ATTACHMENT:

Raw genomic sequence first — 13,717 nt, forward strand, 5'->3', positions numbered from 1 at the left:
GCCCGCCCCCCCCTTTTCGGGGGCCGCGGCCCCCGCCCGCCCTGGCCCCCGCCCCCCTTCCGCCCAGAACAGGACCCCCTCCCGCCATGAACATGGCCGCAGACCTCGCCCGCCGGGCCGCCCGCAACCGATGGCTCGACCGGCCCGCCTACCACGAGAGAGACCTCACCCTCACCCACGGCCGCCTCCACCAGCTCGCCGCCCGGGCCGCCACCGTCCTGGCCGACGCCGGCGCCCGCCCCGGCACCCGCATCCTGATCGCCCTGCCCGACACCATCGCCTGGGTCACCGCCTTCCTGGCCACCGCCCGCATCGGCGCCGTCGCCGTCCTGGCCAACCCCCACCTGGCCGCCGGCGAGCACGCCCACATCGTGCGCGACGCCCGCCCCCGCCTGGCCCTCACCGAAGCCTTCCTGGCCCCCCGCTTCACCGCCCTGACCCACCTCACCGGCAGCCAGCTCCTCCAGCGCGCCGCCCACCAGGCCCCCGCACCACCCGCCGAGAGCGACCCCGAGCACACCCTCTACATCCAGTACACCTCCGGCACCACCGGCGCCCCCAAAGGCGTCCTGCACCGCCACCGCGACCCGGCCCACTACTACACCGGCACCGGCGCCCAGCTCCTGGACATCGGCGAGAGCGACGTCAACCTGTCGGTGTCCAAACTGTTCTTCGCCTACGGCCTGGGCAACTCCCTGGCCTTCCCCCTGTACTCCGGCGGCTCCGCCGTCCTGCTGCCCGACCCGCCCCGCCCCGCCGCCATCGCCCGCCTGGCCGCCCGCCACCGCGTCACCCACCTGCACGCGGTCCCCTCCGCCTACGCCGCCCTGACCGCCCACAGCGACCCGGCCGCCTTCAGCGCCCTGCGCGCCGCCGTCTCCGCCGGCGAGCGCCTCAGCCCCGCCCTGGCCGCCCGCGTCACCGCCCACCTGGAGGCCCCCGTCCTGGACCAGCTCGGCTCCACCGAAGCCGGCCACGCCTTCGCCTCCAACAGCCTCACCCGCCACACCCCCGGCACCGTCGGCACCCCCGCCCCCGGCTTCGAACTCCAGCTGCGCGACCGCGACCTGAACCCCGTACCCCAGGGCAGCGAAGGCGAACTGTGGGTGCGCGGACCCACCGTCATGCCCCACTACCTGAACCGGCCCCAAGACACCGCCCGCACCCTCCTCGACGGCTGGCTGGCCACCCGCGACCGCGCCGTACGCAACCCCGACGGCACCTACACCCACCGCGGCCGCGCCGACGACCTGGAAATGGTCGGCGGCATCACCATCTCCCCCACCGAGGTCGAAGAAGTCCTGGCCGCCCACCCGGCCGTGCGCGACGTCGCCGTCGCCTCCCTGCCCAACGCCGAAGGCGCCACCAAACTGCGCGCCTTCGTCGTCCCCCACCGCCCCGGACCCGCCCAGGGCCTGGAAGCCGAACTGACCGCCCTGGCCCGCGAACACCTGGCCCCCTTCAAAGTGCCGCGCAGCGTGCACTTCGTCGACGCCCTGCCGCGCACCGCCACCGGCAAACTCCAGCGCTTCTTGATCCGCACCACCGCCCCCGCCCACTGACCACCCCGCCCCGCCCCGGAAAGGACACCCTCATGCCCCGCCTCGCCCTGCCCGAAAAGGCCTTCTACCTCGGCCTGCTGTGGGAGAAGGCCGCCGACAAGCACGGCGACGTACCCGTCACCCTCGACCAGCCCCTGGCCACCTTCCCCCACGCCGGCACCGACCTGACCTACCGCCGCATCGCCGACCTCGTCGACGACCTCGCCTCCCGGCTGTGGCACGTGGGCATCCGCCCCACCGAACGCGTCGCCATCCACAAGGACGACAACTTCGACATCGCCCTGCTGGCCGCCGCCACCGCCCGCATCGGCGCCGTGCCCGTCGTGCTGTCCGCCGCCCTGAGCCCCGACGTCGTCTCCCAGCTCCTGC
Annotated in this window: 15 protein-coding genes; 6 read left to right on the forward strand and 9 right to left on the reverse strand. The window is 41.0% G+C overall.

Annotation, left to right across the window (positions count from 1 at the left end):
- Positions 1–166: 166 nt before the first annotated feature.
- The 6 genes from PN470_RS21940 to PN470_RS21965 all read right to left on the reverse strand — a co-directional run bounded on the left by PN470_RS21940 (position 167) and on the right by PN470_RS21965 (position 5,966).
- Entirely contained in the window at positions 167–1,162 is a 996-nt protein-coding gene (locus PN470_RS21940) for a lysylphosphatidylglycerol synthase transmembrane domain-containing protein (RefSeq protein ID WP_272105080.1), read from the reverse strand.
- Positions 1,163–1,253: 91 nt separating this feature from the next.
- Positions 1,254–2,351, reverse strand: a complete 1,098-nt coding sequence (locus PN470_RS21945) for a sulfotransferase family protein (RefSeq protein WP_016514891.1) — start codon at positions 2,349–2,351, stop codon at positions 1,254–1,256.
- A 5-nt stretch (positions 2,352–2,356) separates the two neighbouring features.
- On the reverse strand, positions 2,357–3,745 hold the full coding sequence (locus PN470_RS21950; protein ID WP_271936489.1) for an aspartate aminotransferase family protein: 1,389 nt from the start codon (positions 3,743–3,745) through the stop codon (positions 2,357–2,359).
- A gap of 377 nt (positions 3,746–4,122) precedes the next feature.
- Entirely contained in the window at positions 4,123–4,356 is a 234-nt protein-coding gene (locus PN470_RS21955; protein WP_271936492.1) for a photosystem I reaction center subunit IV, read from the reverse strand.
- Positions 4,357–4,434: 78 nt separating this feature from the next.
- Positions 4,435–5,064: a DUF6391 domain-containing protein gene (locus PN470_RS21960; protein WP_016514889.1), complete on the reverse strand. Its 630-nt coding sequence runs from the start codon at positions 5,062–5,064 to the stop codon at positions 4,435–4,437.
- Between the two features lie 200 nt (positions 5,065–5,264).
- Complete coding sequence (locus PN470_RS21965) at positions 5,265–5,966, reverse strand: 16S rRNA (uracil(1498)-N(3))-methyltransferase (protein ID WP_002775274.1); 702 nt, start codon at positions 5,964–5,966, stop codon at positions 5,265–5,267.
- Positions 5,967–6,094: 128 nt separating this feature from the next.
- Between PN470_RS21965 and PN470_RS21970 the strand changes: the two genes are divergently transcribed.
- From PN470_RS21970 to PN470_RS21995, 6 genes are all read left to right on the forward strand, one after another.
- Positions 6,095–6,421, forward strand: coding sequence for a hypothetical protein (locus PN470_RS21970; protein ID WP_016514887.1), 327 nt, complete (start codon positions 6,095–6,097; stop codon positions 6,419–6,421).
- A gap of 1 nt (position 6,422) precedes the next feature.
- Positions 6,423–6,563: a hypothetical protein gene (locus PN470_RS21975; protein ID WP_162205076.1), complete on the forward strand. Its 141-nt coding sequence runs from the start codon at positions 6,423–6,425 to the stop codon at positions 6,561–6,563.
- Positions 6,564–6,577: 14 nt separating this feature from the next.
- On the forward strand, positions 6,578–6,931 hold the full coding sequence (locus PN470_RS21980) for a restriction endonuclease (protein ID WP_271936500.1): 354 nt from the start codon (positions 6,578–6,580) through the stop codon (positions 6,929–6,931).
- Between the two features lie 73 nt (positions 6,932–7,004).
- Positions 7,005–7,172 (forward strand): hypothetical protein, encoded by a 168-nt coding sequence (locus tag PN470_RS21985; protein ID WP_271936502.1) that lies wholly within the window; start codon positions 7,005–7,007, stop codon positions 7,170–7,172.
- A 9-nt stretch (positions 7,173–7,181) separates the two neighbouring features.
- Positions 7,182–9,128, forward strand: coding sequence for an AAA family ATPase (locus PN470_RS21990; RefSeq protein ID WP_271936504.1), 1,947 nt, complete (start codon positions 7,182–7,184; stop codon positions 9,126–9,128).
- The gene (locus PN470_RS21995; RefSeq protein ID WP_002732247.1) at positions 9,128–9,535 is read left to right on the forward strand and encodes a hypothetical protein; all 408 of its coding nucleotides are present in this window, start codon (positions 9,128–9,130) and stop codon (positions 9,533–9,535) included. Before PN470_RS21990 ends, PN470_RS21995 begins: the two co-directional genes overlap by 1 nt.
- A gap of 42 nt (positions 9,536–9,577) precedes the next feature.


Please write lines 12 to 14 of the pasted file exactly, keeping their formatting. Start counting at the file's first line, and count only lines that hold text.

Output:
- A gap of 377 nt (positions 3,746–4,122) precedes the next feature.
- Entirely contained in the window at positions 4,123–4,356 is a 234-nt protein-coding gene (locus PN470_RS21955; protein WP_271936492.1) for a photosystem I reaction center subunit IV, read from the reverse strand.
- Positions 4,357–4,434: 78 nt separating this feature from the next.